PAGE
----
Newly appointed mortgage finance regulator Mark Calabria has made no secret of his goal to overhaul Fannie Mae and Freddie Mac, two government-controlled corporations with enormous sway over the U.S. mortgage market. However, it remains unclear exactly what the FHFA and the executive branch will do to achieve that goal, or how they will go about it without derailing what some consider a still-fragile housing market.
In public remarks, Calabria continues to vacillate between striking a hawkish tone and a more moderate approach to mortgage reform. Previously, in interviews with the press and during his Senate confirmation hearing, Calabria has made clear that he wants to end government ownership of Fannie and Freddie, returning them to the control of shareholders and at least reducing their access to tax-funded financing.
What is still unclear is how these changes will come to pass — will the FHFA institute these changes unilaterally or work with Congress to craft new legislation dictating how Fannie and Freddie operate?
In a June 12 interview with The Wall Street Journal, Calabria seemed to acknowledge that the latter approach — collaborating with Congress — would be the best outcome for everyone. But he also indicated that acting alone to overhaul Fannie and Freddie was not off the table, and was still very possible given the partisan gridlock that has become the norm on Capitol Hill.
“If I do nothing and don’t push, then I’m fairly certain Congress will do nothing,” Calabria said in the interview. He also agreed with what the Journal said was the consensus of housing-policy experts: that mortgage rates could increase and credit availability for homebuyers could tighten if the FHFA revamped Fannie and Freddie’s operations without the support of new legislation.
“If all of these things are the likely outcome, then that should focus Congress to come in and decide what it wants the future to be,” Calabria said.
Wall Street Journal columnist Aaron Beck criticized Calabria’s approach thus far, writing that the FHFA leader “sounded cavalier” about taking a risk that could cause turmoil in the housing market.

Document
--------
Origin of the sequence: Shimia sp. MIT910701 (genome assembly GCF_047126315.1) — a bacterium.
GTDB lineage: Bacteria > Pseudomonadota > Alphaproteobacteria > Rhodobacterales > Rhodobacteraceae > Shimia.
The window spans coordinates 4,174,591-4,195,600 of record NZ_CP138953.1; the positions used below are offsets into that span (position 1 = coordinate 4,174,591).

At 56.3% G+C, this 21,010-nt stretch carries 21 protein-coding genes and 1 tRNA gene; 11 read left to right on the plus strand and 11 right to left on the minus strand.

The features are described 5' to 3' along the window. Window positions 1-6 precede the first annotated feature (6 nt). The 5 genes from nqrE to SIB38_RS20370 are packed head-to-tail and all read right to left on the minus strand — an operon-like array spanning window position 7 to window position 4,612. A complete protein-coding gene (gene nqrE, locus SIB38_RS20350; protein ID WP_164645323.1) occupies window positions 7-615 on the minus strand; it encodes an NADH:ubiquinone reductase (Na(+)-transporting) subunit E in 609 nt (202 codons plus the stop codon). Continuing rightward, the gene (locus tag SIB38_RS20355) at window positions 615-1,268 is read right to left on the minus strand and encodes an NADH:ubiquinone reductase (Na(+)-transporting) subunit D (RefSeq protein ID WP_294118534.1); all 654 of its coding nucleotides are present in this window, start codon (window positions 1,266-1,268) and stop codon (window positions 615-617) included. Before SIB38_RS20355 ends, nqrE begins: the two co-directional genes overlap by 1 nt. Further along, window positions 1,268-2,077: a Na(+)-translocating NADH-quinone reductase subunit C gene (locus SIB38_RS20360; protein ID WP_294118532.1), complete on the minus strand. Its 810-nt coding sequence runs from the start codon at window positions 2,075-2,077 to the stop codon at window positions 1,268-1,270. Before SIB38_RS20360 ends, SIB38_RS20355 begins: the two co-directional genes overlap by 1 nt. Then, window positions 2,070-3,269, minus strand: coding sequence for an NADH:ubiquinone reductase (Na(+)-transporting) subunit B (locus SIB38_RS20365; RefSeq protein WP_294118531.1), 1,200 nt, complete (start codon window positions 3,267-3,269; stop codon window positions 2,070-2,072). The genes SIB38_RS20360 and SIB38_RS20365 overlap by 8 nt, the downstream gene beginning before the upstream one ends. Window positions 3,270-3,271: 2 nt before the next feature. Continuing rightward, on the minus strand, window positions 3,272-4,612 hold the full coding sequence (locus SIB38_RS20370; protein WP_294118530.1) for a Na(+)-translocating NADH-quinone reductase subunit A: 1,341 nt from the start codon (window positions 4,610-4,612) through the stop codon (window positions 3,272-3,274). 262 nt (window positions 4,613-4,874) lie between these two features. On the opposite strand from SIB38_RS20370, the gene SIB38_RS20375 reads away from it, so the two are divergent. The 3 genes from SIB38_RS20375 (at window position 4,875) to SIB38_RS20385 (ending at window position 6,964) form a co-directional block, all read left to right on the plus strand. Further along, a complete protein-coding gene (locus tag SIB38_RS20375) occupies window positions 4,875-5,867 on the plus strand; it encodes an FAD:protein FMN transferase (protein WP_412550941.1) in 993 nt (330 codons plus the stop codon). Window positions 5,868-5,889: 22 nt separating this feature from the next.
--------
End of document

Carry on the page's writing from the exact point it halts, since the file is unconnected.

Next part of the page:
“Here Mr. Calabria begins to sound like he is bluffing,” Beck wrote of Calabria’s June 12 remarks. “The Trump administration doesn’t want to tank the housing market just before a presidential election.”
One of the most straightforward actions the FHFA could take to reform Fannie and Freddie in the near future involves ending what’s known as the net worth sweep. Since being placed under government control in 2008, any profits earned by the two companies have been diverted to the U.S. Treasury, rather than Fannie and Freddie’s public shareholders. Beck explained that ending the net worth sweep would be an easy way for the companies to begin building up their own reserves, and probably attract more shareholders in the process. Already, Fannie and Freddie’s share prices have risen by more than 160 percent in the last six months, probably because investors believe the net worth sweep will soon end and dividends to public shareholders will increase, thanks to Calabria’s recent appointment.
Unfortunately, even if profits stopped flowing to the government, the stock market may not provide the funding that Fannie and Freddie need to guard against a future shock to the housing market. Analysts estimate that if they were released from federal ownership, the two companies would need to raise around $125 billion from public shareholders in its initial public offering (IPO) to be adequately capitalized. That would be several times more than was raised in the biggest IPO to date on the New York Stock Exchange: Alibaba’s $21.8 billion IPO in 2014. The combined market value of Fannie and Freddie’s public shares as of June 13 was only around $5.4 billion.